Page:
Wednesday, March 2, 2011
This little editorial appeared in our local newspaper, "The Camas Courier," in the February 9, 2011 edition. The world culture that is presented is that of an amoral society where "whatsoever a man does is no crime." This also brings to mind the prophecy from Isaiah that in the last days that evil will be called good and good evil. At the end they suggest contacting your local representatives. Did I do anything? No. My husband and I grumbled about it from home to ourselves. I'm not thinking that this helped in my public virtue quest. Perhaps you will find it interesting reading.
In the Netherlands, children enjoy an extraordinary amount of freedom. Famous for its tolerant attitudes toward drinking, smoking, drugs, and sex, the Netherlands extend much this of this tolerance to its children down to the ages of 4 with sex education. The age of sexual consent is twelve, and you can legally buy alcohol at 16. The result of this is that about 20 to 30 percent of children 12 to 13 years of age drink on a fairly regular basis (at least once a week), and around 60% of 14 to 15-year-olds drink regularly. Increasingly, these children also drink a lot (10% of 12-13-year-olds drink 5 to 8 drinks per occasion). Children can smoke pot, legally, at the age of 16 as well.
Sweden is also very good for children. Among other things, working parents have free child-care for all children between the ages of 1 and 12. The downside –sex education. Sweden already has very stringent requirements for sex-ed, but in 2008 the government started the process of eliminating all exemptions for parents (the "op out" policy), including parents with religious and philosophical differences. This change was primarily aimed at Sweden's large Muslim immigrant populations, many of who claimed religious exemptions for sex-ed classes.
In 2007, an Italian court ordered the parents of Friday Germano to rename his Gregory. When the parents refused, the court changed the child's name itself, over the parents' objections, because the judge felt that the name recalled the servile savage Daniel Defoe's novel Robinson Crusoe, and because superstitious Italians consider Friday an unlucky day. The court picked "Gregory" after the saint whose feast day fell on the boy's birthday. Under Italian law, officials at city hall are required to report all "unusual names" to the Italian government, which then has the authority to change them-even over the objection of the parents.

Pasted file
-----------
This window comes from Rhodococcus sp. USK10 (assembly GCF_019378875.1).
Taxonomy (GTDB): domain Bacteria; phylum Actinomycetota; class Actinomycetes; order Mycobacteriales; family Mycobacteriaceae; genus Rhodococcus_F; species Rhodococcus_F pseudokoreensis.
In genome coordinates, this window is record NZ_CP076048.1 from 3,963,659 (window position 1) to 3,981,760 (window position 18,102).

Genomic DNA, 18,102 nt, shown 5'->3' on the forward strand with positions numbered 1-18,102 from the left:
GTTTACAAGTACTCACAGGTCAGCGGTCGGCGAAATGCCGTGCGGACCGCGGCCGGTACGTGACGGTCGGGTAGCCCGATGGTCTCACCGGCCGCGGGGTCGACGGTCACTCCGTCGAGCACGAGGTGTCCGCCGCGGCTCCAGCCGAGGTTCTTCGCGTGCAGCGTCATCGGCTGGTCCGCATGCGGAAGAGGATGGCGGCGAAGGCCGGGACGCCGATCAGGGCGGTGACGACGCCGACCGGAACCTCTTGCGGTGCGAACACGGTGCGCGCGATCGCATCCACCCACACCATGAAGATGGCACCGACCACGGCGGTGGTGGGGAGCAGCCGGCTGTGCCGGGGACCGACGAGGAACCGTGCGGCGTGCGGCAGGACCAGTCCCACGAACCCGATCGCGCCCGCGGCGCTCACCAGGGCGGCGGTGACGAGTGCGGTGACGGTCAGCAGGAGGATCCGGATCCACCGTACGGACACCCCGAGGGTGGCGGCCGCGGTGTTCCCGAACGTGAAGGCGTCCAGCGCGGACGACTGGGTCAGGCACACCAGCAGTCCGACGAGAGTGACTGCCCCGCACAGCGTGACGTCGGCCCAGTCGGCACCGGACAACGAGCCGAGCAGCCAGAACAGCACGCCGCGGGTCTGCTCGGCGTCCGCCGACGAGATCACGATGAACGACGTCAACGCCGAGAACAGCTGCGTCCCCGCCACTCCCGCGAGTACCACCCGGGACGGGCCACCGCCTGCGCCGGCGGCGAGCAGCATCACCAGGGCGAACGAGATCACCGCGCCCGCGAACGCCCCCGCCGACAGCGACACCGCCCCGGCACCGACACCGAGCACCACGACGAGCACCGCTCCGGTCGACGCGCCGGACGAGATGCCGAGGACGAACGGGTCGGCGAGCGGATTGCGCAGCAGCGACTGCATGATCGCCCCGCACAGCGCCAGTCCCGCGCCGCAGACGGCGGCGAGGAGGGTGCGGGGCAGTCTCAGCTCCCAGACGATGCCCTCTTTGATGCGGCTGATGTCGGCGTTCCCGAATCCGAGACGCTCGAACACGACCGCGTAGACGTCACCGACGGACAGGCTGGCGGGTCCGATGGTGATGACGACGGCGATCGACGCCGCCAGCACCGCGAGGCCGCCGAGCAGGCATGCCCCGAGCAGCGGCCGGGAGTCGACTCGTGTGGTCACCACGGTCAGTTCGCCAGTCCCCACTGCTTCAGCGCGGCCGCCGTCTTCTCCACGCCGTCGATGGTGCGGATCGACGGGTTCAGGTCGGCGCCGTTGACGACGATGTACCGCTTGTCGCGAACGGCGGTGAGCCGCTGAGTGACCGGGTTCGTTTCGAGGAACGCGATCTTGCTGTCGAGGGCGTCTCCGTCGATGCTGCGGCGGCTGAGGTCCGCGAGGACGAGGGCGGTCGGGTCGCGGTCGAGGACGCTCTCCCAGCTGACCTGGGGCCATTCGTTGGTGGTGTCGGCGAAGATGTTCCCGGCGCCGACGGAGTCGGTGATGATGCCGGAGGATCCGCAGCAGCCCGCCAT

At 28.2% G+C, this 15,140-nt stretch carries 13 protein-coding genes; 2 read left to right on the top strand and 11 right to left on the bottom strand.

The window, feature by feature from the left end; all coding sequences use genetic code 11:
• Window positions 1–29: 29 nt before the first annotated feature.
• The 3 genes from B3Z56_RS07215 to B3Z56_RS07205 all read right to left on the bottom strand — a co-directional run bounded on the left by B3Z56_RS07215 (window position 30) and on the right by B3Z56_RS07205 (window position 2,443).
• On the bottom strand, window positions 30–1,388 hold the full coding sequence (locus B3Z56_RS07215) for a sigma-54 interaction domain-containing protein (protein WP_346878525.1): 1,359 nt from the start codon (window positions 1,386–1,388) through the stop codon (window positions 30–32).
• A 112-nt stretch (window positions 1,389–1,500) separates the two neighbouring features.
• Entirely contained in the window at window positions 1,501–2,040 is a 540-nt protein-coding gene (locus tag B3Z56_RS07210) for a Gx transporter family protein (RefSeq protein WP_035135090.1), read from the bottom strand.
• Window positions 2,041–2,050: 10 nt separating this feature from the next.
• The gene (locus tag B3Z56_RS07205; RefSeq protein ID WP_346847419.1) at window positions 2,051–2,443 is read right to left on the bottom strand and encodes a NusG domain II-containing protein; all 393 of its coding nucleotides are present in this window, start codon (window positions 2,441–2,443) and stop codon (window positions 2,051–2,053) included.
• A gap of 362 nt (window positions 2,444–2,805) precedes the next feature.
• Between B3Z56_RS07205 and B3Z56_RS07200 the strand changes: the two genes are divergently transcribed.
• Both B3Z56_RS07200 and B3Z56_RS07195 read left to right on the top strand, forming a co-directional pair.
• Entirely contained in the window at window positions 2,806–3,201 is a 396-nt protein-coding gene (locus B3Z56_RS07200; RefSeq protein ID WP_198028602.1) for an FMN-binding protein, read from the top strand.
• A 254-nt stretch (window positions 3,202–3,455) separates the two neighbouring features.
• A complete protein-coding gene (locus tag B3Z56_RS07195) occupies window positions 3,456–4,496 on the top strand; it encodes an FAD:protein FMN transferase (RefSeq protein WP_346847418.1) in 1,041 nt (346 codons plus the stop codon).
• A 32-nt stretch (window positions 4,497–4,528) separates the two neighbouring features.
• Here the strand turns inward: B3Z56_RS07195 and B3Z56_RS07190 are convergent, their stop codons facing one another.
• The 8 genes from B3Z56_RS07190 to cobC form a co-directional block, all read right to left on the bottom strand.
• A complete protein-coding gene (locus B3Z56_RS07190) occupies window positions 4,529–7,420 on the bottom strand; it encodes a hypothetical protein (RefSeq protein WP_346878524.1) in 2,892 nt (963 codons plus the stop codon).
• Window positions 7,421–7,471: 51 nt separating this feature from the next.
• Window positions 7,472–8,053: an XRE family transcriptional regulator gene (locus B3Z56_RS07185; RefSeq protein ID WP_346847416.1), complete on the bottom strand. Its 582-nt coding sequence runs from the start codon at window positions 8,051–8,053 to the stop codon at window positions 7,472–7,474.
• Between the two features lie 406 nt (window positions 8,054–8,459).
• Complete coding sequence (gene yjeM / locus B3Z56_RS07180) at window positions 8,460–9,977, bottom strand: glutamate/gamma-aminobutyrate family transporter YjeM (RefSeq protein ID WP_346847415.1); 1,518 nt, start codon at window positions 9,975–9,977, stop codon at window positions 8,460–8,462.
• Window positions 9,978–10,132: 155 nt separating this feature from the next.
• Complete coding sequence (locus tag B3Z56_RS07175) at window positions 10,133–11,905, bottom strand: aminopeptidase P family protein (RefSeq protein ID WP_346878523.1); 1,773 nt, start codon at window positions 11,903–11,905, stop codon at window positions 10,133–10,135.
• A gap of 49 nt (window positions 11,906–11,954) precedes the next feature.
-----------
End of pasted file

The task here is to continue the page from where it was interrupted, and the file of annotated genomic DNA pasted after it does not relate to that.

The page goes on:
Whether you like the lower drinking ages, or you think sex-ed is a good thing, or you agree that children should not be burdened with unusual names, none of these issues were decided by the people of these countries. These policies were the direct result of these countries ratifying a treaty called the "United Nations Convention on the Rights of the Child." Strangely enough, the UN has told the Netherlands (the poster child of child rights) that they have not done enough to implement the UNCRC.
Out of almost 200 UN member nations, only two countries have ratified this treaty-Somalia and the United States. Why? Never mind that it is largely ignored by most of the ratifying countries, it would obligate the U.S. government to violate long held legal precendents of parental rights. This would happen because many courts in the U.S. already accept the idea that parental rights are not constitutionally protected, including Supreme Court Justice, Anthony Scalia.
So far, the U.S. has not been interested in ratifying this treaty, but there are many who believe we need a constitutional amendment to permanently protect parental rights-particularly given the events of the last two years.
This week, the Idaho House of Representatives will be voting on House Joint Memorial No. 1. If passed, it will send the message that the Idaho legislature wants Congress to pass a Parent Rights Amendment to the U.S. Constitution.
If you support this idea, contact your Idaho representatives today.